Home > Research > Publications & Outputs > On the Significance of Process Comprehension fo...

Electronic data

  • sample-sigconf

    Rights statement: © ACM, 2017. This is the author's version of the work. It is posted here for your personal use. Not for redistribution. The definitive Version of Record was published in CPS '17 Proceedings of the 2017 Workshop on Cyber-Physical Systems Security and PrivaCy http://dx.doi.org/10.1145/3140241.3140251

    Accepted author manuscript, 1.16 MB, PDF document

    Available under license: None

Links

Text available via DOI:

View graph of relations

On the Significance of Process Comprehension for Conducting Targeted ICS Attacks

Research output: Contribution in Book/Report/Proceedings - With ISBN/ISSNConference contribution/Paperpeer-review

Published
  • Benjamin Green
  • Marina Krotofil
  • Ali Abbasi
Close
NullPointerException

Abstract

The exploitation of Industrial Control Systems (ICSs) has been described as both easy and impossible, where is the truth? Post-Stuxnet works have included a plethora of ICS focused cyber secu- rity research activities, with topics covering device maturity, network protocols, and overall cyber security culture. We often hear the notion of ICSs being highly vulnerable due to a lack of inbuilt security mechanisms, considered a low hanging fruit to a variety of low skilled threat actors. While there is substantial evidence to support such a notion, when considering targeted attacks on ICS, it is hard to believe an attacker with limited resources, such as a script kiddie or hacktivist, using publicly accessible tools and exploits alone, would have adequate knowledge and resources to achieve targeted operational process manipulation, while simultaneously evade detection. Through use of a testbed environment, this paper provides two practical examples based on a Man-In-The-Middle scenario, demonstrating the types of information an attacker would need obtain, collate, and comprehend, in order to begin targeted process manipulation and detection avoidance. This allows for a clearer view of associated challenges, and illustrate why targeted ICS exploitation might not be possible for every malicious actor.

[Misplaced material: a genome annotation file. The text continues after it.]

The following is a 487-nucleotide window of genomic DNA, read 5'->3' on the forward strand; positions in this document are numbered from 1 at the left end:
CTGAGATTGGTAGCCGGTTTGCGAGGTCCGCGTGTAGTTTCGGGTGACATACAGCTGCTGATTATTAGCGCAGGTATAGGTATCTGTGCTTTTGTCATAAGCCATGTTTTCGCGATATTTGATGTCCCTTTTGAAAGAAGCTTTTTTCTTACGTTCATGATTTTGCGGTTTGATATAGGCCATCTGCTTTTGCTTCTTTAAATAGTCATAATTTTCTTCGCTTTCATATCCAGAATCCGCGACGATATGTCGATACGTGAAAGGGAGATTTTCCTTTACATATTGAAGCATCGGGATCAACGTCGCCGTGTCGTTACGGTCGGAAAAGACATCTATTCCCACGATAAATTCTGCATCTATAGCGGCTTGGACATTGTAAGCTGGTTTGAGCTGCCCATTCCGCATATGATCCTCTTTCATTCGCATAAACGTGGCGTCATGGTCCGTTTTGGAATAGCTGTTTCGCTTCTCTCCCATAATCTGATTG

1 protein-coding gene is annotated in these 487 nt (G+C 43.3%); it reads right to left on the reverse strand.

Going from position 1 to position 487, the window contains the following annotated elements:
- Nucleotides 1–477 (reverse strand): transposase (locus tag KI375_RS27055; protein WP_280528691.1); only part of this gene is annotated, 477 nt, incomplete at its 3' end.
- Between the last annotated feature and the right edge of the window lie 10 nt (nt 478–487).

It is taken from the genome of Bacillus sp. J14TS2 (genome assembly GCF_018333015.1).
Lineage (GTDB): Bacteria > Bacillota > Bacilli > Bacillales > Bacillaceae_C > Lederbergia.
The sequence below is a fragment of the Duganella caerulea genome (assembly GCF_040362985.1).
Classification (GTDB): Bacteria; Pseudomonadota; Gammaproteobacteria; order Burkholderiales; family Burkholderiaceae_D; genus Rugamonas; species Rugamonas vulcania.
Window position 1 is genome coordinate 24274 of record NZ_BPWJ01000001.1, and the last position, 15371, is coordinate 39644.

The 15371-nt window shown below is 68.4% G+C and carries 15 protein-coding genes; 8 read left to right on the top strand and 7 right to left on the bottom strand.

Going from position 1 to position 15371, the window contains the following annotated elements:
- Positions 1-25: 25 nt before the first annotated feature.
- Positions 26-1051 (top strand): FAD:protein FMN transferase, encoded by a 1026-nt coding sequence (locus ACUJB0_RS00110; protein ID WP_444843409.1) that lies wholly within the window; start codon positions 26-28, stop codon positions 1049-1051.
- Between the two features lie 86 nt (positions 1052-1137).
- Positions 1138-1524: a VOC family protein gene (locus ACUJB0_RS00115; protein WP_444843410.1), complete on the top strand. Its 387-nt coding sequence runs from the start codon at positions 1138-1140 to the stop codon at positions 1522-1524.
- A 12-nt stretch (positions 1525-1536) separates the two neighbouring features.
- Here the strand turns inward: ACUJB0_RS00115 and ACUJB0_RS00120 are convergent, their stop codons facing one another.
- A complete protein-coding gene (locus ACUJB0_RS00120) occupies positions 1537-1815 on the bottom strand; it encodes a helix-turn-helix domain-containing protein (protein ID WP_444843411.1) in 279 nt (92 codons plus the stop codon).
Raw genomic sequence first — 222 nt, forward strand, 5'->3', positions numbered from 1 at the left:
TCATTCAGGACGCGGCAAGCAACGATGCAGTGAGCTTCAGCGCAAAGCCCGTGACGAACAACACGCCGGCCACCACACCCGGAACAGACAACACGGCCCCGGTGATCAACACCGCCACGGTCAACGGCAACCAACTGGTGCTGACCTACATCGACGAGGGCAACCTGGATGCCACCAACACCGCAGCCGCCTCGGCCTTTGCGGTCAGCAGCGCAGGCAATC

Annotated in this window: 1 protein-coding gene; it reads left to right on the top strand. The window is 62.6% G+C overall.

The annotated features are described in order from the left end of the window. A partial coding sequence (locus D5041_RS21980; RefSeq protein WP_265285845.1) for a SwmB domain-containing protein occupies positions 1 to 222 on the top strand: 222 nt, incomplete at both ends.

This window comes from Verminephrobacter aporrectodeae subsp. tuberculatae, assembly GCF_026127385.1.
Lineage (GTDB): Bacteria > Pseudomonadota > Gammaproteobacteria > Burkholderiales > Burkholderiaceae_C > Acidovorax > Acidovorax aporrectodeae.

Bibliographic note

© ACM, 2017. This is the author's version of the work. It is posted here for your personal use. Not for redistribution. The definitive Version of Record was published in CPS '17 Proceedings of the 2017 Workshop on Cyber-Physical Systems Security and PrivaCy http://dx.doi.org/10.1145/3140241.3140251